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Comment & Response
January 29, 2020

Concerns About the HCM Risk-Kids Study

Author Affiliations
  • 1Sahlgrenska Academy, Institute of Clinical Sciences, Gothenburg University, Gothenburg, Sweden
  • 2Department of Pediatrics, Queen Silvia Children’s Hospital, Gothenburg, Sweden
  • 3Department of Cardiology, Northern Älvsborg County Hospital, Trollhättan, Sweden
  • 4Department of Clinical and Experimental Medicine, Linköping University, Linköping, Sweden
  • 5Division of Pediatrics, Crown Princess Victoria Children’s Hospital, Linköping University Hospital, Linköping, Sweden
JAMA Cardiol. 2020;5(3):362. doi:10.1001/jamacardio.2019.5783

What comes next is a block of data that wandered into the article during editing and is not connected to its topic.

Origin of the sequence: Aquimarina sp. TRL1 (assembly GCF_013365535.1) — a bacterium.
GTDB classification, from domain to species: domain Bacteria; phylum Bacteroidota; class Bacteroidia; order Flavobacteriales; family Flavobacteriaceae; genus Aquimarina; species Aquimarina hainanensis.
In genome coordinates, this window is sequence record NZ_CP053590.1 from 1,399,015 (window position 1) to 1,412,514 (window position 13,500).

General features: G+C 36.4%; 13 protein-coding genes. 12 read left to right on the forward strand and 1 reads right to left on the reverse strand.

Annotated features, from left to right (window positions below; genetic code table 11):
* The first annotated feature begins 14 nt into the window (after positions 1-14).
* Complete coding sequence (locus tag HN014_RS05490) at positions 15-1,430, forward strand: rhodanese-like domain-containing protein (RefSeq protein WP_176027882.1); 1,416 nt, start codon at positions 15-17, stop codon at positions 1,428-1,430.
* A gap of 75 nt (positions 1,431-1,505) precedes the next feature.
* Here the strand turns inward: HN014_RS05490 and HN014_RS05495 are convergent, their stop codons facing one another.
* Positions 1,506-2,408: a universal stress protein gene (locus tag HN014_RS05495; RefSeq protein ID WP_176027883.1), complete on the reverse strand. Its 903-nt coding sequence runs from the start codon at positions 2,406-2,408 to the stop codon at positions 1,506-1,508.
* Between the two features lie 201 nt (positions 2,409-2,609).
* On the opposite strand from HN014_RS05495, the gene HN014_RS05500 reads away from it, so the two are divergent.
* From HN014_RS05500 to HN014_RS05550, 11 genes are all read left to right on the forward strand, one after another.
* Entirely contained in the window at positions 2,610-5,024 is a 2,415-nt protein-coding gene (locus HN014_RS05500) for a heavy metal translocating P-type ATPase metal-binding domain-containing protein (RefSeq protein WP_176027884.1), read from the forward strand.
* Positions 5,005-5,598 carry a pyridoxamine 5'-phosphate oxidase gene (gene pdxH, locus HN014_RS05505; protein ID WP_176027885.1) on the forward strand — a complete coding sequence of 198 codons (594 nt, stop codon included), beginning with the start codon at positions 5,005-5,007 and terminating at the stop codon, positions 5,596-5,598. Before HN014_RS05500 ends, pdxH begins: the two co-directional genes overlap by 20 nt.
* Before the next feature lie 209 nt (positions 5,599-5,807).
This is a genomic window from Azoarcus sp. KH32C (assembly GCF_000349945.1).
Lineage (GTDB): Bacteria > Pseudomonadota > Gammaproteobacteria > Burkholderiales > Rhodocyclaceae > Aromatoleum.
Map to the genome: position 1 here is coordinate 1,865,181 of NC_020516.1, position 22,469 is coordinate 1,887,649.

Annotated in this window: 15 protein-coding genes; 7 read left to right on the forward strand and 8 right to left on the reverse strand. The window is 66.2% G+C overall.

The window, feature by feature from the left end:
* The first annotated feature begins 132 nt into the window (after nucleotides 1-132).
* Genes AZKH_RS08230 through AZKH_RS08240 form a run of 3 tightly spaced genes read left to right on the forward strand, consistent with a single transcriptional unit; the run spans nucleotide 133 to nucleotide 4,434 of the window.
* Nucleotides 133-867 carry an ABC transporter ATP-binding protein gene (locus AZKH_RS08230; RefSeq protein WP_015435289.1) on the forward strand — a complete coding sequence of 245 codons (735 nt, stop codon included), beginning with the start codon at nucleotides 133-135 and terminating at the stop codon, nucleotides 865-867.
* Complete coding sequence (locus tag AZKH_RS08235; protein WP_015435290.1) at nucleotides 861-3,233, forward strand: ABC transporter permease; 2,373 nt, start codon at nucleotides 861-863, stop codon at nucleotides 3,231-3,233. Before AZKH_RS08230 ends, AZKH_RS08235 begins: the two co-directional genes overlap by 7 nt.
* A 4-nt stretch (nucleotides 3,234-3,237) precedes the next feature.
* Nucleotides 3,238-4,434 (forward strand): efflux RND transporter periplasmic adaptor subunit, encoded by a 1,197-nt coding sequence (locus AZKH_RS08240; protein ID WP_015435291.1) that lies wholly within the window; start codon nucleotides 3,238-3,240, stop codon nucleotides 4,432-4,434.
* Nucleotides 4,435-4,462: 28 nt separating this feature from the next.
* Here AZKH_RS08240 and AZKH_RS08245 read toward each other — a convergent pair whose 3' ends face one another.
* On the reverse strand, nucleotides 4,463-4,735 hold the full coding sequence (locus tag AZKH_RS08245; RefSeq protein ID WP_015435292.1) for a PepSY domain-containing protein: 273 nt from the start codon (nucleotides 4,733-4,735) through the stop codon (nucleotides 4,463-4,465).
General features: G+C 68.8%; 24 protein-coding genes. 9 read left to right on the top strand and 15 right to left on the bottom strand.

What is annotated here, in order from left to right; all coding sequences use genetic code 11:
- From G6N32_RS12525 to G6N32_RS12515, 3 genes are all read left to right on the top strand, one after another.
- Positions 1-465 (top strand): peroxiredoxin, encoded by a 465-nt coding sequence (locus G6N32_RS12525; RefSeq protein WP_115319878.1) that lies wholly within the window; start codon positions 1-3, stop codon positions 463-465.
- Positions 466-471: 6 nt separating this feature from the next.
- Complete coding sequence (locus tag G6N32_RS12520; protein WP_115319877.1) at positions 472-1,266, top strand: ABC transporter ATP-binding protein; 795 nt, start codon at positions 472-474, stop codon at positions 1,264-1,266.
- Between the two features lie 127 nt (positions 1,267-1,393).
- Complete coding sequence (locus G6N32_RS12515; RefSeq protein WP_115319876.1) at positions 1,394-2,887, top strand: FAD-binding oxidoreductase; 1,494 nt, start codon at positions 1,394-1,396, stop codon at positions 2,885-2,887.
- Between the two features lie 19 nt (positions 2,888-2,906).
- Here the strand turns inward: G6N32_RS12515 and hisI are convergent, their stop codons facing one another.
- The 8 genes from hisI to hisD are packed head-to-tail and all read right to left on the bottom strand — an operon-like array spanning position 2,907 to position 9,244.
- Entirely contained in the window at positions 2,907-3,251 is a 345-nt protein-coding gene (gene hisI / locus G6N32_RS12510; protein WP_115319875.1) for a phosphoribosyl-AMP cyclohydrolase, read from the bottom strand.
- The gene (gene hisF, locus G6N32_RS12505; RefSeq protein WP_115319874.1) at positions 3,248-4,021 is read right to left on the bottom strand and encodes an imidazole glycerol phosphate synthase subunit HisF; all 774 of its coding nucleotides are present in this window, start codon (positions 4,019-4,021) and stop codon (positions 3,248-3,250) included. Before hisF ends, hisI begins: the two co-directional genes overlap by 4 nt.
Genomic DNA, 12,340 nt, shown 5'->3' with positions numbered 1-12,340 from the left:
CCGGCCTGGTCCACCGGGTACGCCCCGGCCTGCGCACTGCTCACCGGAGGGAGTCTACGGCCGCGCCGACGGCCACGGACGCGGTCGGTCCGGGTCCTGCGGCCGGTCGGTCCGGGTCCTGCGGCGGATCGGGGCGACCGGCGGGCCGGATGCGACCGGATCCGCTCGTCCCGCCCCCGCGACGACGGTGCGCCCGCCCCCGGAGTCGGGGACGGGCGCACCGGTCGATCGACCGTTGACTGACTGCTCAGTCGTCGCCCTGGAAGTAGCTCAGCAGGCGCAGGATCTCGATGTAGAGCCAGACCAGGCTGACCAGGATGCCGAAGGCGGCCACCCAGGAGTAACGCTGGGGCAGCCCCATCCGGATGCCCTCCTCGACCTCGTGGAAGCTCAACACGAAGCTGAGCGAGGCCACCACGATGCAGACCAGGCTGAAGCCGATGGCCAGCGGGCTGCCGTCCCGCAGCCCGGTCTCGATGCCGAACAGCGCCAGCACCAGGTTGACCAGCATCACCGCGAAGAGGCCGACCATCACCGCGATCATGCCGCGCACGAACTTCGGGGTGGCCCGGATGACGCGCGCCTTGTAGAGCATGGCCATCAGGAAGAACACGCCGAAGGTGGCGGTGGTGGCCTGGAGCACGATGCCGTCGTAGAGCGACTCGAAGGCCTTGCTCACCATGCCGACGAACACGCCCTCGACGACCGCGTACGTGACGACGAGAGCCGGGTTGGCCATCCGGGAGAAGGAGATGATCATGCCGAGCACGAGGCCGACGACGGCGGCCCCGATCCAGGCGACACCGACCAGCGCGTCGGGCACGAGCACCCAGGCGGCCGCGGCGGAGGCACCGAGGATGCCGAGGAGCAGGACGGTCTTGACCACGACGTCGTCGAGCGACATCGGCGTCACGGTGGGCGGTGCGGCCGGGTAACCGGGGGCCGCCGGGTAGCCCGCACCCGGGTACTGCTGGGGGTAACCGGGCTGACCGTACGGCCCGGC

To the Editor Norrish et al1 recently published a risk prediction model for sudden cardiac death equivalents (SCDE) in childhood hypertrophic cardiomyopathy with a C statistic of 0.69 (95% CI, 0.66-0.72) that, if applied, recommends implantable cardioverter-defibrillator implantation in 249 of 527 patients (47.2%) (out of patients with a risk calculated above 6%, 223 did not reach an end point within 5 years’ follow-up and 26 did have an event). However, only 6.5% of total group (34 of 527) experienced SCDE. What concerns us about this publication is the inadequate evidence for the surprising conclusion that a left-ventricular outflow tract gradient (LVOTG) appeared protective in the final algorithm, which was arrived at by using statistical procedures to impute data for missing predictors (48.5% of patients had missing data). The conclusion seems dubious when one scrutinizes the raw data. Table 31 shows that the group with SCDE had a median gradient that was marginally but nonsignificantly higher than those without SCDE but that 31.7% of patients with SCDE had an LVOTG of 30 mm Hg or greater, whereas only 20.7% of patients without SCDE had an LVOTG of 30 mm Hg or greater; thus, an excess of patients with SCDE had a hemodynamically significant gradient. That the presence of an LVOTG should be protective in childhood when numerous studies in adult hypertrophic cardiomyopathy (HCM) shows it being a risk factor that is included in the European Society of Cardiology HCM risk algorithm2 seems inherently unlikely. A possible explanation for this paradox could be a modifying effect by β-blocker therapy. From the data in Table 2,1 40.2% received β-blockers. There are now 5 separate retrospective cohort studies from the United Kingdom, Sweden, Taiwan, and the United States showing β-blocker therapy to be associated with a reduction in mortality in both adult and pediatric patients with HCM, and several studies show the effect to be dose related.3 A 2017 study of risk factors for SCDE in childhood HCM4 found, in contrast to the study by Norrish et al,1 that an LVOTG at presentation was a risk factor for sudden death with a relative risk of 3.7. It remained a significant independent risk factor in the final multivariate model (with only 8.3% missing data), together with electrocardiographical (ECG) limb-lead voltage sum or ECG risk score, severity of hypertrophy, and a protective effect of early β-blocker dose.4 It is a reasonable hypothesis that patients with an outflow obstruction would be more likely to receive β-blocker therapy and might receive larger doses. Thus, a confounding effect of β-blocker dose needs to be examined when assessing risk factors for SCDE. Furthermore, the inclusion in the risk algorithm of published ECG measures that have been found to be correlated with SCDE in childhood HCM4,5 will likely improve further versions of risk-assessing algorithms.

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